Now, the squadron’s two dozen F-15s are parked underneath canopies on the flight line, with red covers over their gaping afterburners to keep out birds and critters. Glum pilots find themselves with lots of time for softball and community projects. And the Air Force has one less fighter squadron available to fight.
“I have zero readiness and zero combat capability right now,” said Lt. Col. Jim Howard, the 41-year-old squadron commander. “It’s extremely frustrating, knowing the unit that I had two months ago compared to where we are now.”
It’s a story repeated at bases across the country and the world, where the Air Force has stood down 13 combat squadrons, nearly one-third of its active-duty fighter and bomber squadrons, to meet a $600 million reduction in money available for flying and readiness dictated by the mandatory cuts.
The Air Force has retained enough combat power to meet current requirements around the globe, including in Afghanistan and any immediate crisis on the Korean Peninsula. Beyond that, senior officers said, it’s a question mark.
Air Force officials said the “tiered readiness” they have adopted for active-duty air combat units, which they describe as unprecedented, carries the risk that there may not be sufficient combat air power to respond immediately to contingencies.
“We are funding the known and accepting risk in the unknown,” Gen. Mark A. Welsh III, the Air Force chief of staff, said Friday.
Standing down the 336th through the end of the fiscal year will save about $50 million, according to the Air Force. But the savings will come with their own costs, officers said.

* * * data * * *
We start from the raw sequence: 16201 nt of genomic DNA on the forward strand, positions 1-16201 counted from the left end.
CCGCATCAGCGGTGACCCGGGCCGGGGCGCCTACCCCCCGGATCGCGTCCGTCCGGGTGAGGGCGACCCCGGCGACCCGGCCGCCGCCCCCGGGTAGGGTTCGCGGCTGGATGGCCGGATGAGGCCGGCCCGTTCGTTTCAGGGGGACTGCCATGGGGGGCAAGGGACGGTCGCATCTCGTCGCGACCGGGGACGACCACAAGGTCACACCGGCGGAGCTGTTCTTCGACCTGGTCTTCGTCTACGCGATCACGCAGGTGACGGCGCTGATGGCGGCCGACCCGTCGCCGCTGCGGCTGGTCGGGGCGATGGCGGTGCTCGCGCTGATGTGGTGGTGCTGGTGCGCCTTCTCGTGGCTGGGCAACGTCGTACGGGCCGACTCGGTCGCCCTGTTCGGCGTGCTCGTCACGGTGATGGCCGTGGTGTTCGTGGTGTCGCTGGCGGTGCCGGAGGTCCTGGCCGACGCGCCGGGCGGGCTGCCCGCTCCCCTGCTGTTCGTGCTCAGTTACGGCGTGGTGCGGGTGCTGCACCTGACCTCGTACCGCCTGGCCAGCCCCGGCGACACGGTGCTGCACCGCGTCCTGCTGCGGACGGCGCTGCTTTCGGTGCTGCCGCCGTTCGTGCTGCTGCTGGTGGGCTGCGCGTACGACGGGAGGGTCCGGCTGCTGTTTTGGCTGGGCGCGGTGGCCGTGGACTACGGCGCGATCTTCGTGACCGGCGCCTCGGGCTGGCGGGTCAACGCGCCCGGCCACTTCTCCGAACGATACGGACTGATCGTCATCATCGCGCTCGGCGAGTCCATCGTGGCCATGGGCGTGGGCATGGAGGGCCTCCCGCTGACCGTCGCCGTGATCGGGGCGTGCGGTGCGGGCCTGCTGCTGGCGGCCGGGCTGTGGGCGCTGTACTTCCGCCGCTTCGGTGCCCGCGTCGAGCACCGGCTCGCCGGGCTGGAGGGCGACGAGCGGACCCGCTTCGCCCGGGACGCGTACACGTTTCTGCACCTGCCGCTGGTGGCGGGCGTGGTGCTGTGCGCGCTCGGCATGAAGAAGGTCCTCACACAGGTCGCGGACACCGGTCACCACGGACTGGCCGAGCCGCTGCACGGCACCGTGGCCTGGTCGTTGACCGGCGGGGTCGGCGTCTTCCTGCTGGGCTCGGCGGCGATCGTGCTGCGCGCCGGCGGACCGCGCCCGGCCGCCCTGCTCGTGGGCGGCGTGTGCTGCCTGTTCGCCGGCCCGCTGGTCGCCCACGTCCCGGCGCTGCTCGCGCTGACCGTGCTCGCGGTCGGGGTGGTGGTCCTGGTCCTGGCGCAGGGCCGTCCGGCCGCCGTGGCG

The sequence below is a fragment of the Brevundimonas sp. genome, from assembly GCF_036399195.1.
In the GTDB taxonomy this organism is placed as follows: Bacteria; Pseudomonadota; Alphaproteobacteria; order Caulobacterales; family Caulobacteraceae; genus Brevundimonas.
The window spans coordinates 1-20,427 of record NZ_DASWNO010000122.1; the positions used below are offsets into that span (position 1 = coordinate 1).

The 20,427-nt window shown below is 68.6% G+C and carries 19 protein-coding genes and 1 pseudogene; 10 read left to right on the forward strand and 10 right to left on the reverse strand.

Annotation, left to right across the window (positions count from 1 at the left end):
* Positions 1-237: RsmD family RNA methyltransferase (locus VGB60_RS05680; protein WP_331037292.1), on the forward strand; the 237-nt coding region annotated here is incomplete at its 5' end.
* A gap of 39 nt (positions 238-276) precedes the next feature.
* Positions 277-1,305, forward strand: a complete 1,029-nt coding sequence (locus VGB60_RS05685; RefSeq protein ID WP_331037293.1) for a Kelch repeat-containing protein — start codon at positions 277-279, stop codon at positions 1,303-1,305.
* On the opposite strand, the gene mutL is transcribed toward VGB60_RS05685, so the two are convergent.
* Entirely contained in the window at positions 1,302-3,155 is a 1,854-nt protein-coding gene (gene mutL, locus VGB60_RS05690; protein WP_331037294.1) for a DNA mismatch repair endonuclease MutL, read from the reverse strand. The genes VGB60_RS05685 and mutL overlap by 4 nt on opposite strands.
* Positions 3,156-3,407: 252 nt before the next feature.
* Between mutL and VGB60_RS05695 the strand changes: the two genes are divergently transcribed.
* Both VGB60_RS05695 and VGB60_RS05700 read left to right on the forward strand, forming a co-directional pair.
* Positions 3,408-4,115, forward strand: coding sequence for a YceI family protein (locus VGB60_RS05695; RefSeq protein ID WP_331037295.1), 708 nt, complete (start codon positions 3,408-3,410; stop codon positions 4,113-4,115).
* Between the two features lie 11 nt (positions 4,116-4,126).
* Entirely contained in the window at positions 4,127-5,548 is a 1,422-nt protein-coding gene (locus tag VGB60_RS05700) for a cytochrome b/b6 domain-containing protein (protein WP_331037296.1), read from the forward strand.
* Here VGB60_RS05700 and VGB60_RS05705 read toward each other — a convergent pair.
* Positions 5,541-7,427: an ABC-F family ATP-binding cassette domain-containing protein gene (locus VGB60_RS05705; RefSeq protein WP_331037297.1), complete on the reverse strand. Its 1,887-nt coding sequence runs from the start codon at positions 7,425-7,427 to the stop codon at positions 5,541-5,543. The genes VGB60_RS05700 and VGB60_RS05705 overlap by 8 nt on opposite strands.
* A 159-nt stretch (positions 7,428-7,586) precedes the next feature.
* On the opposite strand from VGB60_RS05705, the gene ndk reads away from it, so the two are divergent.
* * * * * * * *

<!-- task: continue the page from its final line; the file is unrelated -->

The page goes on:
Impact on readiness
For every month that a squadron such as the Rocketeers sits, the Air Force estimates that it will take an equal number of months to retrain the pilots. If the squadron does not fly for six months, it will take an additional half-year before it can be deployed.
On top of that are worries about the effect of a lengthy stand-down on the pilots and aircraft.
“It’s kind of like changing an ingredient in Coke and wondering how it will change the taste,” said Maj. Gen. Charles W. Lyon, director of air and space operations at the Air Combat Command.
The Rocketeers received word April 8 that flying would cease the next day, probably for the remainder of the fiscal year. “That was a real shock,” Howard said. “We didn’t think it would go that deep.”
An unusual quiet pervades the corridors of squadron headquarters, which are lined with photographs showing its unusual lineage, dating to American volunteers who flew Spitfires with the Royal Air Force during World War II and continuing through moments of glory during the wars in Korea, the Persian Gulf, Afghanistan and Iraq.
The days now are rather desultory for the Rocketeers.
“If something happens somewhere in the world — we were talking about this in the bar — it’s a little sad to know we won’t be invited because we’re not qualified to do our jobs,” said Capt. Kevin Murphy, a tall, 27-year-old Texan who serves as a four-ship flight lead, a position reserved for experienced pilots.
On a recent afternoon, the squadron’s operations desk, normally bustling with officers coordinating air space and relaying flight information to crews, had the somnolent air of a church parish office. Maj. Josh Trosclair, the squadron’s assistant director of operations, manned the desk.
“I’m pretty much a glorified secretary answering the phone,” Trosclair said. The phone was not ringing.
Nearby, an enormous white scheduling board covered a wall, with color-coded magnetic blocks set aside to denote planned flights. All the slots were empty.